Mueller’s Probe Into Roger Stone’s WikiLeaks Ties Gets to the Heart of the “Collusion” Question

Roger Stone, former confidant to President Trump, speaks to the media after appearing before the House Intelligence Committee during a closed hearing on Sept. 26, 2017.
Roger Stone, former confidant to President Trump, speaks to the media after appearing before the House Intelligence Committee during a closed hearing on Sept. 26, 2017. Mark Wilson/Getty Images

Early this week, reports emerged that special counsel Robert Mueller is continuing to examine former Donald Trump adviser Roger Stone’s relationship with WikiLeaks, as well as WikiLeaks’ publication of thousands of emails stolen from the Democratic National Committee and the Hillary Clinton campaign in 2016. This is news worth paying attention to. The question of Stone’s connections to WikiLeaks gets to the heart of the special counsel’s investigation into whether Trump and his associates “colluded” with Russian intelligence services to win the 2016 election.

Mueller wants to know who served as an intermediary between Stone and WikiLeaks, and in turn, how Stone may have passed along information about the stolen emails to the Trump campaign. The emails and campaign voter data stolen by the Russians and then published by WikiLeaks, in conjunction with the Kremlin’s social media disinformation campaign, could have easily been the key factor in swaying the election in Trump’s favor, according to University of Pennsylvania professor Kathleen Hall Jamieson’s new book, Cyberwar: How Russian Hackers and Trolls Helped Elect a President.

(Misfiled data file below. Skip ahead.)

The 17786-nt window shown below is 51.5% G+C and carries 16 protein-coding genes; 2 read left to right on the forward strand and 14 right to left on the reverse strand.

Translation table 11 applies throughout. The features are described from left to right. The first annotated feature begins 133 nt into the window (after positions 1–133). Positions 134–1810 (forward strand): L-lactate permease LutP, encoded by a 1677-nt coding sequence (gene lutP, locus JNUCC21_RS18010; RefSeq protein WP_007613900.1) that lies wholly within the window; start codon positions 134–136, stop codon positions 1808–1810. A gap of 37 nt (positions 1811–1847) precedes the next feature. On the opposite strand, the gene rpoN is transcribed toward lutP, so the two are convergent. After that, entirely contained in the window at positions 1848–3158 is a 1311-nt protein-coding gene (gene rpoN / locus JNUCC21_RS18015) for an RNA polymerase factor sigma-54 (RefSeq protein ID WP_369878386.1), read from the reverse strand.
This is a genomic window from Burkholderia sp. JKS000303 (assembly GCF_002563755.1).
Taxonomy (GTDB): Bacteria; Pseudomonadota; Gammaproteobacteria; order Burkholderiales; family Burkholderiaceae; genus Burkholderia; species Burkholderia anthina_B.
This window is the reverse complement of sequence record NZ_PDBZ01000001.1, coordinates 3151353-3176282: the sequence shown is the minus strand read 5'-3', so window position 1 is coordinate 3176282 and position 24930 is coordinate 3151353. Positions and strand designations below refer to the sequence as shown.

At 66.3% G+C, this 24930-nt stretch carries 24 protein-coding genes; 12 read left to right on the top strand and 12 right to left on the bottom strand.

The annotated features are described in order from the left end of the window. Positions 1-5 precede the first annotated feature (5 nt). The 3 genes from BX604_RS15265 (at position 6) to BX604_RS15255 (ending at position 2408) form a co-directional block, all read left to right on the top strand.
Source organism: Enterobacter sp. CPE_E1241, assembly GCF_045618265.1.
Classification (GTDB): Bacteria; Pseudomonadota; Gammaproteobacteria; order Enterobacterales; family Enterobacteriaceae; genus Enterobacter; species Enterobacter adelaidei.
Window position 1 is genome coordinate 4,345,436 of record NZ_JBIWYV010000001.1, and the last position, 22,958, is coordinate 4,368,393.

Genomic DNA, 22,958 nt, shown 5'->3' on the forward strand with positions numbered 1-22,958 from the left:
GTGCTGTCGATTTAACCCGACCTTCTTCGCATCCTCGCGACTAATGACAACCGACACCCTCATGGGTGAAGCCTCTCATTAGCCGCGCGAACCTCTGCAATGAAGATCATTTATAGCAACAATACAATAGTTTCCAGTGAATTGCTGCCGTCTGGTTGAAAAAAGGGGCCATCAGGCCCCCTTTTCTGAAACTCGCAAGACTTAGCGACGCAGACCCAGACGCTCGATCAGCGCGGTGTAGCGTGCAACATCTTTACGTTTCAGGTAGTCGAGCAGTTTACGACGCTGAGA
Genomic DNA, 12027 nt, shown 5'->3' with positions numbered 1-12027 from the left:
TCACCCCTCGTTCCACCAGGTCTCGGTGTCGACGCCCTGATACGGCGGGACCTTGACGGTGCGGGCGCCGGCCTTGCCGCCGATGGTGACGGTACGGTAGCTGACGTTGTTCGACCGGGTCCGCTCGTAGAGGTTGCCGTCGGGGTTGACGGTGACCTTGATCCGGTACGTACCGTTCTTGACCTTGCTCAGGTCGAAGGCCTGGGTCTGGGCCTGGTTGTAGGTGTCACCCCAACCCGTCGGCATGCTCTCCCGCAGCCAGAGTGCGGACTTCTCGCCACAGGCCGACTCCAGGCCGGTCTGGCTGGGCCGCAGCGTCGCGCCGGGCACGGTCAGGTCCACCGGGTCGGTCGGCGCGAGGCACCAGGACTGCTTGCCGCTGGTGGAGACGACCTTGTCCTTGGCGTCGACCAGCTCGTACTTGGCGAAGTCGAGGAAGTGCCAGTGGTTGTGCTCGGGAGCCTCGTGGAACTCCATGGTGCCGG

More specifically, Mueller is looking into whether conspiracy theorist Jerome Corsi acted as a conduit for information between Stone and WikiLeaks founder Julian Assange. The special counsel reportedly wants to know why Corsi seems to have held advanced knowledge that Clinton campaign chair John Podesta’s emails would be released by WikiLeaks, which occurred starting on Oct. 7, 2016. According to NBC News, Corsi has told Mueller’s investigators that “he simply figured it out on his own,” reasoning that an absence of Podesta’s emails in WikiLeaks’ first release of stolen emails in July 2016 meant that “the anti-secrecy organization was holding Podesta’s communications for an ‘October surprise.’ ” For his part, Stone tweeted on Aug. 21, 2016 that it would soon be Podesta’s “time in the barrel.”

The special counsel also wants to understand the connection between Corsi and Trump, whom Stone claims were in touch as far back as 2011, the year Corsi published his book Where’s the Birth Certificate?: The Case That Barack Obama is Not Eligible to be President. Stone, meanwhile, told the Washington Post that comedian Randy Credico was his “principal source” regarding WikiLeaks and the stolen emails, an allegation he has made numerous times and that Credico denies. (Here is an October 2016 tweet and accompanying selfie by Credico in which he claims to have been leaving the Ecuadorian embassy in London where Assange has lived for several years. It’s also worth noting that Corsi spoke of being willing to travel to London to meet with Assange that year, according to NBC News.)